Babies Who Hear Their Own Babbling May Babble More Babies who babble do so primarily because of their ability to hear their own speech, a new study suggests. Babbling—consonant-vowel repetitions like “dada” or “baba”—is common among 8-month-olds, but infants who have profound hearing loss rarely make these sounds, says University of Missouri (MU) researcher Mary Fagan. But when infants ... Research in Brief
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Research in Brief  |   February 01, 2016
Babies Who Hear Their Own Babbling May Babble More
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Development / Research in Brief
Research in Brief   |   February 01, 2016
Babies Who Hear Their Own Babbling May Babble More
The ASHA Leader, February 2016, Vol. 21, 17. doi:10.1044/leader.RIB2.21022016.17
The ASHA Leader, February 2016, Vol. 21, 17. doi:10.1044/leader.RIB2.21022016.17
Babies who babble do so primarily because of their ability to hear their own speech, a new study suggests.
Babbling—consonant-vowel repetitions like “dada” or “baba”—is common among 8-month-olds, but infants who have profound hearing loss rarely make these sounds, says University of Missouri (MU) researcher Mary Fagan.
“Hearing is a critical aspect of infants’ motivation to make early sounds,” says Fagan, an assistant professor of communication science and disorders in the MU School of Health Professions. “The fact that they attend to and learn from their own behaviors, especially in speech, highlights how infants’ own experiences help their language, social and cognitive development. … They are actively engaged in their own developmental process.”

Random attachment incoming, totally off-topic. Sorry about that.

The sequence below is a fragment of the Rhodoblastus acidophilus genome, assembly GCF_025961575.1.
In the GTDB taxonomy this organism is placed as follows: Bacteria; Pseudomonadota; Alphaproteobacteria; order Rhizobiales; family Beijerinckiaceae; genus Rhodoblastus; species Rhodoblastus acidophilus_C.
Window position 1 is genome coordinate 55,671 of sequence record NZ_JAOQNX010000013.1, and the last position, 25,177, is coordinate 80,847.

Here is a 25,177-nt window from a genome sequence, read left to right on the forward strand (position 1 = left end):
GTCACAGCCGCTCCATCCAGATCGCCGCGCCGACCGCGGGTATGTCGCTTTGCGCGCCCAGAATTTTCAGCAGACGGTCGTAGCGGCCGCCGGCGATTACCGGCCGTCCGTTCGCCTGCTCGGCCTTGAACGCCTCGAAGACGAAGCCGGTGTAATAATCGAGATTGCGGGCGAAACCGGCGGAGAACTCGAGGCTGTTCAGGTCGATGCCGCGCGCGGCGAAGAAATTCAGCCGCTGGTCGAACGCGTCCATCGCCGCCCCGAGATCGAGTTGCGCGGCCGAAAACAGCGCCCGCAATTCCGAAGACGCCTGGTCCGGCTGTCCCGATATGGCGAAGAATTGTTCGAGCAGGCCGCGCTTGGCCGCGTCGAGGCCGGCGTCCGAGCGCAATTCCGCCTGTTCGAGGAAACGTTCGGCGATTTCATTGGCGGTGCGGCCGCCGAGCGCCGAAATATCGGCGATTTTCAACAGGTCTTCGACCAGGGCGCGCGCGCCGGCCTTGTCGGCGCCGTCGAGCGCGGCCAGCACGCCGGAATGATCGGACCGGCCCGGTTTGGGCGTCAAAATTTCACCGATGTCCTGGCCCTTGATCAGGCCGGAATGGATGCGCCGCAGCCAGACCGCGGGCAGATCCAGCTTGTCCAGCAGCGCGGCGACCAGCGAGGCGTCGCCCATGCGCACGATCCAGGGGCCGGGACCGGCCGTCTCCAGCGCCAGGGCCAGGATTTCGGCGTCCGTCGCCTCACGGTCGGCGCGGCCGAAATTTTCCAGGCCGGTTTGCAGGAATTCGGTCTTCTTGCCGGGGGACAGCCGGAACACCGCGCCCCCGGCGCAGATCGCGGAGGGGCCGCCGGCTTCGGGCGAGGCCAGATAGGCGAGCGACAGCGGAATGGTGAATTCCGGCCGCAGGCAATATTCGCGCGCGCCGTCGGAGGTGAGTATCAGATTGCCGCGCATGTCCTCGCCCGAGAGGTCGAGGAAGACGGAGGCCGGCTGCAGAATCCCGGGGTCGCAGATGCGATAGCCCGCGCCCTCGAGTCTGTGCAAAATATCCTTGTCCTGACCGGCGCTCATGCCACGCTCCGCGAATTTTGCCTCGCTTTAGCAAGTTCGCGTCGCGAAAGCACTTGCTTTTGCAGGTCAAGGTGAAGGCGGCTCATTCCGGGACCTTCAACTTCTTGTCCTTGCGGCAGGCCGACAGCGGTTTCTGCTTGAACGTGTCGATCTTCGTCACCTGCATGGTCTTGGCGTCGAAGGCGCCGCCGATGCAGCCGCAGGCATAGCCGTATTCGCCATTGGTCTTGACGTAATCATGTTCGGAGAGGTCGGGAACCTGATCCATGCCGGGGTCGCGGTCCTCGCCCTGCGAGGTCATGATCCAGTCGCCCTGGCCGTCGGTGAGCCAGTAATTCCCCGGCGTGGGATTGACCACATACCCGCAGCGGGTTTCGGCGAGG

“Infants’ own experiences help their language, social and cognitive development. … They are actively engaged in their own developmental process.”

The study observed 16 infants with profound hearing loss, before and after cochlear implantation, and 27 with normal hearing. A few months after implantation, the babies produced more repetitive vocalizations, which included longer strings of syllables.
Fagan notes that her research doesn’t diminish the important input babies get from others’ speech as well.
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February 2016
Volume 21, Issue 2